When it comes to BlackBerry, it's a long-term game

Taylor Martin
 from  Concord, NC
| August 4, 2010

Being the huge BlackBerry fanatic that I have been for a couple years now, BlackBerry 6 and the newly announced Torch are gray areas for me. Everyone says that RIM is dying out, the era of the BlackBerry is over, etc. They are undeniably in a huge slump and struggling to turn things around, but I'm not sure RIM has moved forward with full force nor do I believe they're about to pull a Palm. They're still a huge player worldwide and I don't believe getting bumped to #2 in the US marketshare is the end of the road.

I can remember getting my very first BlackBerry. I was 16 years-old and walked into the Alltel store, dissatisfied with the Motorola Q I had bought just days before. I traded the Q in for the Pearl and that's where it all began. Those were the days of BlackBerry. 2.0MP cameras, 64MB internal memory, two or three applications, and a browser that took two or more minutes to load a single web page. I was in heaven. At that point RIM had really just stumbled into the consumer side of the phone world, and rather clumsily. I remember the choice being between a few different Windows Mobile devices like the Mogul and either the BlackBerry Pearl or Curve. Everyone just had to have their CrackBerrys. Then, a year later came the iPhone and everything completely changed. Apple had created a media-centric device that focused on fun and simplicity. It was equipped with a large touchscreen display that no longer required tedious styluses and internal memory was measured in GB's rather than MB's. From that very day, RIM fell behind in the consumer smartphone world, and people have been throwing it in their face since.

From the videos I have seen and all the news that I have been covering on BBerryDog, BlackBerry 6 and the Torch seem to be a move in the right direction from RIM. They've focused on improving the bowser, media, and social aspects of the OS. Everything seems for flow together more seamlessly. The problem is, RIM is in need of much more than a tiny move in the right direction. BlackBerry 6, from what I can tell, will make do for now, but RIM better have something else up their sleeves. Universal search, social feeds, and nice, fluid UI's can all be found on any other mobile OS and does nothing to set them apart. The WebKit browser is nice, very nice, the hardware seems to be spot-on, and the platform is much easier to develop for, but does anyone care? Sure, push email and enterprise support still have enough traction to pull a few new users in, but that obviously isn't enough to win over the market anymore.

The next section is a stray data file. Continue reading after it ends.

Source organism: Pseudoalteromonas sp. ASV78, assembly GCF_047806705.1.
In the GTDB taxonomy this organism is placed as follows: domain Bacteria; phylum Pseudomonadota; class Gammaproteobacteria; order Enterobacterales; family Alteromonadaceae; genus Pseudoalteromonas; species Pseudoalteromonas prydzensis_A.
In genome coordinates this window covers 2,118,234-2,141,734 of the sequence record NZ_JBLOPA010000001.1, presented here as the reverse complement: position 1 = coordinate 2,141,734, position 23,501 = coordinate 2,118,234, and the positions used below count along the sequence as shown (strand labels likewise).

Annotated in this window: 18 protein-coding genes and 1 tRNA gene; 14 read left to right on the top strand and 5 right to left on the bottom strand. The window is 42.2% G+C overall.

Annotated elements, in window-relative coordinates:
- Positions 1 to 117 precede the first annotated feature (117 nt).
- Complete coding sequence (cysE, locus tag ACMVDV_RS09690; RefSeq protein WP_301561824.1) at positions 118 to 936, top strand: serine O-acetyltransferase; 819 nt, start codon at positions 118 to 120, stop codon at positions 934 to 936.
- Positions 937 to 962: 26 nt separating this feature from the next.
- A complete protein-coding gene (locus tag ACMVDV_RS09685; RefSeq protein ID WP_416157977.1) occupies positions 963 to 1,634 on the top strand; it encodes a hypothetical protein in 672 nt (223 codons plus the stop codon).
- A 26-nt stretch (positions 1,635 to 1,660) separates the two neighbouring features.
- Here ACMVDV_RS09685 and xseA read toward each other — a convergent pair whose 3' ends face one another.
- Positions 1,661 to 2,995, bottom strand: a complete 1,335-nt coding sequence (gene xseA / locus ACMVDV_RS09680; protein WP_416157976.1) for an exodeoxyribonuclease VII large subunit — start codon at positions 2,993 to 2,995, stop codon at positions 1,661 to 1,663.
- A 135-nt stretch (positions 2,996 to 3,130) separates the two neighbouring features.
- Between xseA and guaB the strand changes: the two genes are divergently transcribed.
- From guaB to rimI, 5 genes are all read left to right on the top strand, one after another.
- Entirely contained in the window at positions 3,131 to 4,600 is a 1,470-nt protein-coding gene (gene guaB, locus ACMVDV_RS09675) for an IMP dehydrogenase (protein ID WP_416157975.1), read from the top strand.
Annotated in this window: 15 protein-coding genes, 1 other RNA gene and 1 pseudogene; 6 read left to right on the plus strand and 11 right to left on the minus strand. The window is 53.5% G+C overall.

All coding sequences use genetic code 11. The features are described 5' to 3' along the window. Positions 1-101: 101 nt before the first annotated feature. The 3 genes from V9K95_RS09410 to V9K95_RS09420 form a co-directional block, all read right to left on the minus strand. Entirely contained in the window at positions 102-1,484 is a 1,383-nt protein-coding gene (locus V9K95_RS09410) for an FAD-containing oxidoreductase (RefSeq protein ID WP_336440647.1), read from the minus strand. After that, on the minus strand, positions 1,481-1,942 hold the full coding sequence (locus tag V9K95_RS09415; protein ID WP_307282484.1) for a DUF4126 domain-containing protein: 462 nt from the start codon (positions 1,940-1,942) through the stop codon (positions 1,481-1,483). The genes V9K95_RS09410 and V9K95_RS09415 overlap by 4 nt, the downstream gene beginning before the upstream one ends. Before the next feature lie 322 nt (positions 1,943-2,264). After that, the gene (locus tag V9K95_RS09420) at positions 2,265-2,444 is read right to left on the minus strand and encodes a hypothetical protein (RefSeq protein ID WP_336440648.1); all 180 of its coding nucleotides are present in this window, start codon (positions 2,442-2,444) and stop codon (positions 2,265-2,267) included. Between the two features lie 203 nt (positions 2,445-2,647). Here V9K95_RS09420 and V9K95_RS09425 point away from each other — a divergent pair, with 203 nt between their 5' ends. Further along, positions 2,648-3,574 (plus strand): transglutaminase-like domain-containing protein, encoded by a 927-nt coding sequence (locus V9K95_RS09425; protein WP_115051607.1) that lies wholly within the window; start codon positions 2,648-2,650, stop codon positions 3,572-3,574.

If I had to guess, there are two problems that RIM may have overlooked (only because there has been no mention of it). BlackBerry OS is the only OS that requires a reboot after you uninstall or update an application, and the boot time is agonizingly long. The smartphone world has been stormed with application support. A lot of people (including myself) like to install tons of apps and remove the ones that they don't like. Rebooting every time you uninstall an application becomes a nuisance and over time will begin to strike a nerve.

Over the past year I've tried out many different phones to see what all of the buzz has been about. I have found a new love for Android and webOS was pretty fun. I own an iPhone 4 right now, and it's simply not my cup of tea. After probing every other mobile OS out there, I know that RIM has a long ways to go before they'll be back on top or off of many consumers' blacklist. But I have learned that it isn't always about the best specs and the most applications. I enjoy Android and I'm still suffering from withdrawals from getting rid of my Nexus One, but I could live without Android. The one device I can't seem to let go of is my BlackBerry, and I'm not alone. There is still a huge following behind BlackBerry, and other smartphone users will never understand why.

I still have faith in RIM and can't wait to see BlackBerry 6. I just hope they're planning ahead and don't get caught on their heels again, they can't survive another blow like that. The major question at hand is, are they firing blanks? From what I see, no. Is it too little, too late? Maybe.